Ultimately, the main goal of work conducted in the Brain Behavior Laboratory is to disentangle the linkages between behaviour and brain function.  This work has implications for basic neuroscience and clinical rehabilitation alike.




Research in the lab utilizes a variety of techniques depending on the study. Some of the more common assessments are the Wolf Motor Function Test and Fugl-Meyer to assess motor function and impairment and the Montreal Cognitive Assessment to look at cognitive impairment.

We use a bimanual robot located in the lab called the KINARM to look at proprioception (your ability to know where your limbs are without looking at them), as well as preform motor training for some of our intervention studies.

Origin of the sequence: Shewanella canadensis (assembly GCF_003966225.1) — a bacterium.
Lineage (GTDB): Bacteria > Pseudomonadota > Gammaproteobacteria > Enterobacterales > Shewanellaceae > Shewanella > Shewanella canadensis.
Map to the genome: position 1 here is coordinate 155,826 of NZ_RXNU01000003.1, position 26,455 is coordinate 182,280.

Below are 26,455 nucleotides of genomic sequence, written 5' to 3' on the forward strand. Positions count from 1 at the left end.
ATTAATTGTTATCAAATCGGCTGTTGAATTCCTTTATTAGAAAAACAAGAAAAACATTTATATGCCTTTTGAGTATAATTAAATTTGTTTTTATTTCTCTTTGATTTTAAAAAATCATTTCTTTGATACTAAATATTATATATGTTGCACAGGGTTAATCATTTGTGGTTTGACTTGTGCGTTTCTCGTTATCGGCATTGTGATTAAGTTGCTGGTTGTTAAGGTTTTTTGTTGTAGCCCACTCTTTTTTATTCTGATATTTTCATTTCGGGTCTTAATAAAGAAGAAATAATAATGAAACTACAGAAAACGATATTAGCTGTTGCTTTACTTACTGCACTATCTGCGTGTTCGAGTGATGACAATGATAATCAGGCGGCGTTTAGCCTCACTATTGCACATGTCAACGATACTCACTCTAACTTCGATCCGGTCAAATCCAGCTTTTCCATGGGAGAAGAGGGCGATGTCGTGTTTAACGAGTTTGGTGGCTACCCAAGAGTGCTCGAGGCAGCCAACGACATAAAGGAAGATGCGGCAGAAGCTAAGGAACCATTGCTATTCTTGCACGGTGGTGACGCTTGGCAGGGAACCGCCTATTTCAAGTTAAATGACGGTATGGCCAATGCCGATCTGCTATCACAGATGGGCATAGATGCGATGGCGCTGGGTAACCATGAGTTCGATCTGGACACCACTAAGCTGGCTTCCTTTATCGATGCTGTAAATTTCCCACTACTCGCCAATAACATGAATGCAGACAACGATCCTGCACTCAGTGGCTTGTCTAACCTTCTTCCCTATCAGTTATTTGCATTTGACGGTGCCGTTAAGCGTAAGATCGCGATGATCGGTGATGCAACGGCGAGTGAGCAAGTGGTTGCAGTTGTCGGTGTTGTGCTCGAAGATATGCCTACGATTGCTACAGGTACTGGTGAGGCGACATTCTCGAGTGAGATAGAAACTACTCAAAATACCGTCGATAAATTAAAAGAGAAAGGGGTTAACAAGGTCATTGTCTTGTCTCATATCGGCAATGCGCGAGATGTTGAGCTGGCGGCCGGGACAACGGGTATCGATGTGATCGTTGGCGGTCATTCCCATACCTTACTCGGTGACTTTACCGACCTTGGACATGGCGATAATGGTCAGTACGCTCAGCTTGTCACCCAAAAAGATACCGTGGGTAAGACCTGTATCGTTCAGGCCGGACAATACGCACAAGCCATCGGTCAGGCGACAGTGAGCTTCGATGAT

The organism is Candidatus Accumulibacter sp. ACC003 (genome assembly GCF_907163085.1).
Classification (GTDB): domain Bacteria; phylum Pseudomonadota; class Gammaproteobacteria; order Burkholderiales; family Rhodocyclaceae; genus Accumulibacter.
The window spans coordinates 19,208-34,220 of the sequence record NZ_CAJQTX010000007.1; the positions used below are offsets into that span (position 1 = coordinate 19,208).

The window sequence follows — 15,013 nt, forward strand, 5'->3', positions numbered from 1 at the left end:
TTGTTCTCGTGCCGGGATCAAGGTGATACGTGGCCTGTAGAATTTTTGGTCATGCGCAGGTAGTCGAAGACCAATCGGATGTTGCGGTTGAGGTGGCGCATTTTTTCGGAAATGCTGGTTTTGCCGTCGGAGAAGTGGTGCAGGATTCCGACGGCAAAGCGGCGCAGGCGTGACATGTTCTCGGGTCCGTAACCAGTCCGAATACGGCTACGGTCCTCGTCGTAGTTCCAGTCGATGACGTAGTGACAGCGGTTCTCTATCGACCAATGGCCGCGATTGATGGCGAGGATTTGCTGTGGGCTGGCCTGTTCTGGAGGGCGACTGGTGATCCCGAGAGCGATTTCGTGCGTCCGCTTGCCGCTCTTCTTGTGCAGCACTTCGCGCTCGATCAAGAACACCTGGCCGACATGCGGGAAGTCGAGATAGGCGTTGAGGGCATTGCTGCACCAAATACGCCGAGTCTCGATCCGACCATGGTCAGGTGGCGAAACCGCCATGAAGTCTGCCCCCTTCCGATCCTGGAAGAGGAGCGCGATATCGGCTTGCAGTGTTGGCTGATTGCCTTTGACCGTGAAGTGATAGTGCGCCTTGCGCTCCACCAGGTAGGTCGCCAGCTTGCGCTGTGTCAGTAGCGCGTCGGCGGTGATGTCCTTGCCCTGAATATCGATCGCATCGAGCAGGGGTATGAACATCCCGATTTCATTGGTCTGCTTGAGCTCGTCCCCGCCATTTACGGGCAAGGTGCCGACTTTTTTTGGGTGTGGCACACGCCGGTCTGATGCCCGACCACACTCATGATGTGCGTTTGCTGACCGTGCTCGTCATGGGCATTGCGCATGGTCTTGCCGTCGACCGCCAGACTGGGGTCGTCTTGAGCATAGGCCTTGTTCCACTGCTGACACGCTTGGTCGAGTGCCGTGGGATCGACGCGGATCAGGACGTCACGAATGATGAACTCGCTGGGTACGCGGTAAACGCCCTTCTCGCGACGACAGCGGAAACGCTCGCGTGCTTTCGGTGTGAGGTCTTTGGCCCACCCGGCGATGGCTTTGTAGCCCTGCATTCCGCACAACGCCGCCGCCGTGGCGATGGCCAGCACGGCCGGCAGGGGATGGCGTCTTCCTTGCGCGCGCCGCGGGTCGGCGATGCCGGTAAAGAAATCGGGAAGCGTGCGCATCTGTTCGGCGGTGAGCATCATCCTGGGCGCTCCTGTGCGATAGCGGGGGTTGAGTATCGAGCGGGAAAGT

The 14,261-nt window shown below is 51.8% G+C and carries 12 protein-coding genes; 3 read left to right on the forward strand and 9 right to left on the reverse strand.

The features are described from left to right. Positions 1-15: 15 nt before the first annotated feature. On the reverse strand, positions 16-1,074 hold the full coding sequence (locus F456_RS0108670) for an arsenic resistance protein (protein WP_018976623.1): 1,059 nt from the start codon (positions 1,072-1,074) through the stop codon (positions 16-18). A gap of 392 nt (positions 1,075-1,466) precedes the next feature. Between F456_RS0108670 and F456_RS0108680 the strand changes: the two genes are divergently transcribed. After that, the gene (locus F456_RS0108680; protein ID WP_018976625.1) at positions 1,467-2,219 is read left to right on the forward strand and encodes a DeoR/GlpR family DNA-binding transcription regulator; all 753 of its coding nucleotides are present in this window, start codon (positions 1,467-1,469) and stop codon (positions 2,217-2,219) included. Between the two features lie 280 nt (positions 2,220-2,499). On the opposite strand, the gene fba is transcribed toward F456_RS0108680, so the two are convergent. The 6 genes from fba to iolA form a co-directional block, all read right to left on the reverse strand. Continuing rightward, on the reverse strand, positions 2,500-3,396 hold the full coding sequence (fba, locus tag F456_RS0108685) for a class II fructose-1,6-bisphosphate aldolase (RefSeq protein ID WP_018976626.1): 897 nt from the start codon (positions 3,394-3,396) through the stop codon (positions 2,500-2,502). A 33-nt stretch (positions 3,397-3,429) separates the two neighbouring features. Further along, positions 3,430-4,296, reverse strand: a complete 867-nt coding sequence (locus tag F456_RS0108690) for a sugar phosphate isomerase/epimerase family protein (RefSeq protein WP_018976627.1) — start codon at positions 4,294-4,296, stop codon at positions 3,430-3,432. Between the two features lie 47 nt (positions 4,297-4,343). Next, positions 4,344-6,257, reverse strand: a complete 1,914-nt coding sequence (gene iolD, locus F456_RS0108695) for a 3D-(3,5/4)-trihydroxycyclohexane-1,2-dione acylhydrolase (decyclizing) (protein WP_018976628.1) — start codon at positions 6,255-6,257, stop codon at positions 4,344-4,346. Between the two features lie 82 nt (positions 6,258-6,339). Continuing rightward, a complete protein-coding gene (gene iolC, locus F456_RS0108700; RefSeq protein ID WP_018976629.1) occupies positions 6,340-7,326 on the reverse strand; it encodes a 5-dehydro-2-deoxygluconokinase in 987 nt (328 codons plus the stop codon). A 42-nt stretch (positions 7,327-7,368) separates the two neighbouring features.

We also use a variety of techniques to look at the neurological underpinnings of behavior. The most common are Transcranial Magnetic Stimulation (TMS) which we use to look at the plasticity and excitability of your brain. We use Magnetic Resonance Imaging (MRI) to look at the structure and function of the brain as well as electroencephalography (EEG) to look at brain activity via observing your brain waves.